Horse Thieves Paradise: John Jennings leads Colorado Vigilantes into No Man’s Land

Here are a few clippings about the citizens “of half a dozen Colorado villages, Boston, Springfield, Vilas, Minneapolis, and Carriso and also Richfield in Kansas, are uniting to make an expedition against its horse thieves into No Man’s Land.

It appears this trip was led by none other than John Jennings who at the time was living in “Old Boston, Colorado.” You must remember for geographical context Boston was 15 miles from No Man’s Land and 15 miles from Kansas in extreme SE Colorado.

This is pretty rough, but this research from my Boston, Colorado book project is pretty interesting. The first reports were in early September and by late September this had made the New York papers.

El Paso Times (El Paso, Texas) · 05 Sep 1888, Wed · Page 1
Santa Fe Daily Herald (Santa Fe NM) · 6 Sep 1888, Sat ·  Page 1
Aspen Daily Times (Aspen CO) 6 Sep 1888 Colorado Historic Newspapers Collection. Colorado State Library.

Mulvane Record (Mulvane, Kansas) · 08 Sep 1888,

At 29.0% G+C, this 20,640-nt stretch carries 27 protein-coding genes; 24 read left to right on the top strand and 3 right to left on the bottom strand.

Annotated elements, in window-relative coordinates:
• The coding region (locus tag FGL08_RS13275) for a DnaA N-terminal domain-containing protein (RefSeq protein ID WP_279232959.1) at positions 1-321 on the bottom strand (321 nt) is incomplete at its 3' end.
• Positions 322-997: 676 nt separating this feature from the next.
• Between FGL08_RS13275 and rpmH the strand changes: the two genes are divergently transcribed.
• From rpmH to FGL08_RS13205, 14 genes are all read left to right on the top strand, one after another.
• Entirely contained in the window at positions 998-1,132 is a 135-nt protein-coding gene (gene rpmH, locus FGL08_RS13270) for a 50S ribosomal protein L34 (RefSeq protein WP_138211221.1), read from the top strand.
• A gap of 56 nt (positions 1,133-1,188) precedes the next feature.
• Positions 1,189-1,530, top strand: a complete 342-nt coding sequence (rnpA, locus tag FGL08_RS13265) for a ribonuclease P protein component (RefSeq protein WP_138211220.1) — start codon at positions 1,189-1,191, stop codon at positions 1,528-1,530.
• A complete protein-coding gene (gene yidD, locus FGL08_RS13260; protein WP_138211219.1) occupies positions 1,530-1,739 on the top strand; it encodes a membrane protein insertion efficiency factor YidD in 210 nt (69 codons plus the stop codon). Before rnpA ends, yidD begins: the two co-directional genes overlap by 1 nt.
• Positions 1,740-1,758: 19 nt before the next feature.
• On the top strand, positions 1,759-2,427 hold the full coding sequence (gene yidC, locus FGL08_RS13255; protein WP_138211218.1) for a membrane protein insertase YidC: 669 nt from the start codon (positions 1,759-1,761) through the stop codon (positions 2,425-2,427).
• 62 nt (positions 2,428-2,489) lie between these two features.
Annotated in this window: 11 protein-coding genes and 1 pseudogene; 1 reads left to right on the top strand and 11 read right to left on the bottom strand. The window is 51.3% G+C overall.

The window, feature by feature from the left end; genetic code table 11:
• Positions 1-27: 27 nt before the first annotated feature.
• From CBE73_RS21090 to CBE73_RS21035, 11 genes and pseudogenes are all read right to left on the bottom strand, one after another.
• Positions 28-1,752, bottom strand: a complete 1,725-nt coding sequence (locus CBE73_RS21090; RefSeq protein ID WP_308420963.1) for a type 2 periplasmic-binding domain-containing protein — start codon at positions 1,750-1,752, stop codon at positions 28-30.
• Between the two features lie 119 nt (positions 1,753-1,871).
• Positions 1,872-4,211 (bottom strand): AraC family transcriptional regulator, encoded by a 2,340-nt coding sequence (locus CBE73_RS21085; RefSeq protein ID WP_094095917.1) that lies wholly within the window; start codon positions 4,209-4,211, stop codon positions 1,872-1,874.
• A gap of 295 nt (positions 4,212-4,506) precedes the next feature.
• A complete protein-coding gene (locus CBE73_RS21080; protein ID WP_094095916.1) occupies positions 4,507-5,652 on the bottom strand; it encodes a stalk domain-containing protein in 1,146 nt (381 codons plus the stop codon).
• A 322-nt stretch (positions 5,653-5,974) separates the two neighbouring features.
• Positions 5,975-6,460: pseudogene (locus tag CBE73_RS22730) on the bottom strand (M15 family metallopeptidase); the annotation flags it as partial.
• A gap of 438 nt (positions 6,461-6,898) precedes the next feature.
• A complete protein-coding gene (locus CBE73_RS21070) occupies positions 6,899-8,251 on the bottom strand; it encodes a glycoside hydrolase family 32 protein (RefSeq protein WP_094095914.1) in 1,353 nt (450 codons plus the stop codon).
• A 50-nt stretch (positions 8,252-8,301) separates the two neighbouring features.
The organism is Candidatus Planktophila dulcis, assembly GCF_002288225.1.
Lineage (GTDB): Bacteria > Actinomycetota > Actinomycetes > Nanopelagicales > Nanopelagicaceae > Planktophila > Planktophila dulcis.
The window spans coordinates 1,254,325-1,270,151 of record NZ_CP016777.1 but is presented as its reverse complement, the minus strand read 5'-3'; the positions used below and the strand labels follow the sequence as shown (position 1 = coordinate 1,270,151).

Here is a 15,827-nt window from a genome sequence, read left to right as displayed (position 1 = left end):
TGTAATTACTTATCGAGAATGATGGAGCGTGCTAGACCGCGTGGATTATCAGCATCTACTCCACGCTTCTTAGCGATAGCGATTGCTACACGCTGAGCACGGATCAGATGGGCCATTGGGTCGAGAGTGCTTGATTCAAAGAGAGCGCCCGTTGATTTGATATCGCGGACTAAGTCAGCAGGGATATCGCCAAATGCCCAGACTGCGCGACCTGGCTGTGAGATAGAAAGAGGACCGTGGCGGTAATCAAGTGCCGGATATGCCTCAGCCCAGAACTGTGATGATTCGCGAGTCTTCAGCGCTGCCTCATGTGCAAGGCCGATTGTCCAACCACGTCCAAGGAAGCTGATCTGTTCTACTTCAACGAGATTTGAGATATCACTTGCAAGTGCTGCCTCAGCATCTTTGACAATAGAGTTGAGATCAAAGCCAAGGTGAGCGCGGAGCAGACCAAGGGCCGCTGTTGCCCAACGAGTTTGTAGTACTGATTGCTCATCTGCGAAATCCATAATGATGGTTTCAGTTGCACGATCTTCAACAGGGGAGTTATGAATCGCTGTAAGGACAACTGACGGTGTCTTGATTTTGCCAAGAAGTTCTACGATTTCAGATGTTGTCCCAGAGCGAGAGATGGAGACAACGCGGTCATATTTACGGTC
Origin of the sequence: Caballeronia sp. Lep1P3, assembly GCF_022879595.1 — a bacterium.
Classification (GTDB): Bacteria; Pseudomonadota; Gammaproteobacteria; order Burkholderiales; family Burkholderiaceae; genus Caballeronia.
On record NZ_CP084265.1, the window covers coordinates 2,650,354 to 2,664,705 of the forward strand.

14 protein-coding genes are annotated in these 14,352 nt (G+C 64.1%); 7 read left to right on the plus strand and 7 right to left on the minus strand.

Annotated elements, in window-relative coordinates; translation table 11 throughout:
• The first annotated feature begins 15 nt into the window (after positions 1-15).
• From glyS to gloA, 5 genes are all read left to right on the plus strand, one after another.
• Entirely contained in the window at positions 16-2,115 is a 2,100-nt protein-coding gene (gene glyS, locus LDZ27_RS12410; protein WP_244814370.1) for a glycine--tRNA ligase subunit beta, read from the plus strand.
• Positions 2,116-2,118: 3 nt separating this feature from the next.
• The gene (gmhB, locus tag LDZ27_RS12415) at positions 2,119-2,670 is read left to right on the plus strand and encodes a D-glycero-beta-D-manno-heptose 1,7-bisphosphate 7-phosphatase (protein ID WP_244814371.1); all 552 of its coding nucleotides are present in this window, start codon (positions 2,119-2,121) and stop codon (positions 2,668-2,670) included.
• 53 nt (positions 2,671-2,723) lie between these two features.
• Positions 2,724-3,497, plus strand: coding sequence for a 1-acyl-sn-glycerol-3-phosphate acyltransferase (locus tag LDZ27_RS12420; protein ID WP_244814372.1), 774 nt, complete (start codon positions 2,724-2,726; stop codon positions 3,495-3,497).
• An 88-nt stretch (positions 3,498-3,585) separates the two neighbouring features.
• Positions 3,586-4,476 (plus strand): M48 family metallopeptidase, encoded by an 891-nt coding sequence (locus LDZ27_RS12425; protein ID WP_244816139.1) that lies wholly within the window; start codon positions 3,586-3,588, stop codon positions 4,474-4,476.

NO MAN’S LAND. From the accounts which occasionally come from that quarter it would appear that the tract known as the Public Land Strip, but more expressively styled No Man’s Land, is becoming a sort of thieves’ paradise. This is not the fault of the honest and industrious pioneers who have gone thither in anticipation of the action of Congress opening the lands to settlement and placing them under the protection of the law. But in the nature of the case a region thus left outside of the pale of the statutes is fastened upon also by evil-doers a a sort of refuge. Murders and lynchings have been reported from that quarter of late.  And now it is announced that the people of half a dozen Colorado villages, Boston, Springfield, Vilas, Minneapolis, and Carriso and also Richfield in Kansas, are uniting to make an expedition against its horse thieves. The “Seven against Thebes” may be rivaled by these later seven against Squaw Canon. This latter place, a special retreat of the outlaws, is spoken of as “a natural fortress,” so that the 200 troopers who are to go there in search of stolen horses and to hunt out the thieves may find no easy task.  There is urgent need of putting an end to this anomalous condition of the Public Land Strip.  Last December a Mr. O. G. Chase presented himself at Washington and asked recognition in the House as a delegate for this tract, which he called the Territory of Cimarron. That of course was out of the question; but the fact that he was chosen by settlers as their representative showed the necessity of doing something for them.  It was a. tract containing more than 3,600.000 Acres, extending 167 miles east And west And 34 north and south, with good water and soil, having, it was said, several thousand people living on it yet without courts, without law, without real ownership of land, since the Lands had never been thrown open for sale. Kansas and Colorado are north of it and Texas on the south, while New-Mexico furnishes the western boundary and the Cherokee Strip the eastern. The Cherokee have claimed this as an extension of their land strip, but there is very little expectation that this claim will be substantiated.  The cattle companies were not long in discovering that thee Public Strip land could be put to use.  Some of them recognized thee claims of thee Cherokees by taking a lease from them.  A few years ago settlers began to go upon the tract running their risk of being eventually allowed to buy the lands they occupied.  They, built not only houses, but some churches, with intent to form permanent communities, and waited for Congress to furnish them with courts, laws, land titles, and a Territorial organisation.  Whatever regulations the people had for living together in peace and order were necessarily those only of common agreement, often pursuant to votes in their organized meetings.  But of 1st the Ability to misuse this state of things has evidently attracted favor Among horse thieves, who have sometimes both robbed the people there and carried their booty to Kansas or Colorado, And stolen horses in these States end carried them across the border to their haunts in No Man’s Land.   A possible Arrangement would be to unite No Man’s Land with the western portion of the Indian Territory and constitute a new Territory out of it.  It would be necessary in that case to obtain the consent of the tribes now in that western portion and, provide them with equally good lands in the eastern portion.  The Government how-ever, has unoccupied lands which it could use for the purpose, and this plan might also allow the carrying out of the sevaralty law among those Indians. At all events, something should be done to put an end to the present status of No Man’s Land. –The New York Times (New York, New York) · Thu, Sep 20, 1888.